Tuesday, Dec. 13, 2011 | 2 a.m.
VEGAS Inc archives
Righthaven LLC’s obituary has been written before — prematurely, that is.
That’s why not everyone is convinced that the Las Vegas copyright lawsuit filer will be done in immediately by a federal judge’s order Monday granting a request that a receiver be appointed to auction Righthaven’s key assets: its copyrights.
Such an auction, if it happens, would seem to put Righthaven out of business as it would no longer have copyrights to sue over. In addition, it wouldn’t be able to prosecute existing lawsuits and wouldn’t be able to continue with appeals over rights it no longer owns.
The back story is well known: Righthaven started making headlines in March 2010 with what turned out to be 275 no-warning infringement lawsuits over unauthorized online posts of material from the Las Vegas Review-Journal and the Denver Post.
After initially earning what are believed to be hundreds of thousands of dollars in settlements, Righthaven has suffered a series of courtroom defeats. In four cases, defendants were protected by the fair use doctrine in using material from the R-J. In addition, six federal judges in Nevada and Colorado have found Righthaven lacked standing to sue because, even after obtaining copyrights for its lawsuits from the newspapers, the newspapers maintained control of the content at issue.
Along with the legal defeats for Righthaven come financial consequences for Righthaven in the form of orders that it pay the legal fees of prevailing defendants.
Righthaven, however, has so far survived and managed to not comply with court orders that it pay the $63,000-plus in attorney’s fees of Wayne Hoehn, a defendant who defeated Righthaven in court.
Even after U.S. Marshals were ordered to seize the company’s assets to cover Hoehn’s judgment, they apparently came away with less than $1,000 and Righthaven continued to accrue expenses litigating its other lawsuits.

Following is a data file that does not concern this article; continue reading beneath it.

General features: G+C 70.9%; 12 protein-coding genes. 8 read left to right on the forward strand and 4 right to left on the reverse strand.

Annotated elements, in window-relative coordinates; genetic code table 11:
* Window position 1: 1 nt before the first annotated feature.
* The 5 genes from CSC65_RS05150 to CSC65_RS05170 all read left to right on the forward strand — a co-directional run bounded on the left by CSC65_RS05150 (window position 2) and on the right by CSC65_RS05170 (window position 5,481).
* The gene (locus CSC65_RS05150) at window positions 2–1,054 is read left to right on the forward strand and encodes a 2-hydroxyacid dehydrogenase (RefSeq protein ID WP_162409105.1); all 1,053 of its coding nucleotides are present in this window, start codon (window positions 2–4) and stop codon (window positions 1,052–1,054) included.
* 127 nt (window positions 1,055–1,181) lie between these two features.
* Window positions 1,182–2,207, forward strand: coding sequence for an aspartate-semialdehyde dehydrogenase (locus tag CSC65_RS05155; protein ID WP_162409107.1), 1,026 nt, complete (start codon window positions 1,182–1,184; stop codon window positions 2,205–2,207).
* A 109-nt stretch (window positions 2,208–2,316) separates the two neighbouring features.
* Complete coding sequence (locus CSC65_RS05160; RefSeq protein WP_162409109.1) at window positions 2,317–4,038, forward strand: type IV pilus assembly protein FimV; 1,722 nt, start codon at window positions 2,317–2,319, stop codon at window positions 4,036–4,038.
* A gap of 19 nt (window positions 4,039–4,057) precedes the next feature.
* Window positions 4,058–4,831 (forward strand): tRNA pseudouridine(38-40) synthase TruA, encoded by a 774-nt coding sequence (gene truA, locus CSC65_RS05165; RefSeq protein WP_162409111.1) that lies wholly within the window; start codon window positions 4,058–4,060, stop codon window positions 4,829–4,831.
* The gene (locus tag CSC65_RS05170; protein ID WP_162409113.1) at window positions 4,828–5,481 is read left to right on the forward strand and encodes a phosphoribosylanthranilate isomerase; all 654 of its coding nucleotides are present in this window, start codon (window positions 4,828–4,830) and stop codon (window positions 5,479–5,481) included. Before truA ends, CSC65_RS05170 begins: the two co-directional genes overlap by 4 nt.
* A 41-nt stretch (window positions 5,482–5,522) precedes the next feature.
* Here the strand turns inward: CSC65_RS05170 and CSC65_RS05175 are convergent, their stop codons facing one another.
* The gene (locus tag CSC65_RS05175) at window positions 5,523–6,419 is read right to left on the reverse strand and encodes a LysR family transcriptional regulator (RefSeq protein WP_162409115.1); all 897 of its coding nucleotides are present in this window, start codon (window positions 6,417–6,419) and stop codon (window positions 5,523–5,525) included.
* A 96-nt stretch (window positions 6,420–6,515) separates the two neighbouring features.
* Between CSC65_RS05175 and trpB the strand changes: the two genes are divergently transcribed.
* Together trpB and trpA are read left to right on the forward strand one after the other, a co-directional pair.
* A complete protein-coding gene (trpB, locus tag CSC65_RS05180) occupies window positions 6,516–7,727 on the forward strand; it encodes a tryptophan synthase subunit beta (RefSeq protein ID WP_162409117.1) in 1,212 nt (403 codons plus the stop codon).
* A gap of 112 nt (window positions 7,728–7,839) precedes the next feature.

Monday’s order by U.S. District Judge Philip Pro in Las Vegas sets in motion a process proposed by Hoehn’s attorneys in which Lara Pearson, a Lake Tahoe-area intellectual property attorney with the firm Rimon Law Group P.C., becomes Righthaven’s receiver.
Then, under Pro’s order, Righthaven must transfer all its intellectual property and other intangible property to Pearson, who is supposed to auction it in partial satisfaction of Hoehn’s $63,000 in costs. The property would include the copyrights, a Righthaven trademark and its website domain name.
The order approved by Pro on Monday gives Righthaven seven days to transfer these assets to Pearson and then certify to the court it has complied with the receivership order.
Should it fail to do so, the order says, the court should “issue a writ of bodily attachment for Righthaven’s officers” so U.S. Marshals can haul them to court to get them to comply.
One of Hoehn’s attorneys, Marc Randazza, has repeatedly pointed out Righthaven could have avoided this trouble if it simply put up a few thousand dollars to obtain a bond of $34,045 — the amount of Hoehn’s initial fee award against Righthaven after he defeated Righthaven in Pro’s court on both standing and fair use grounds.
The bond would ensure Randazza Legal Group would get paid should Hoehn’s victory be upheld by the 9th U.S. Circuit Court of Appeals.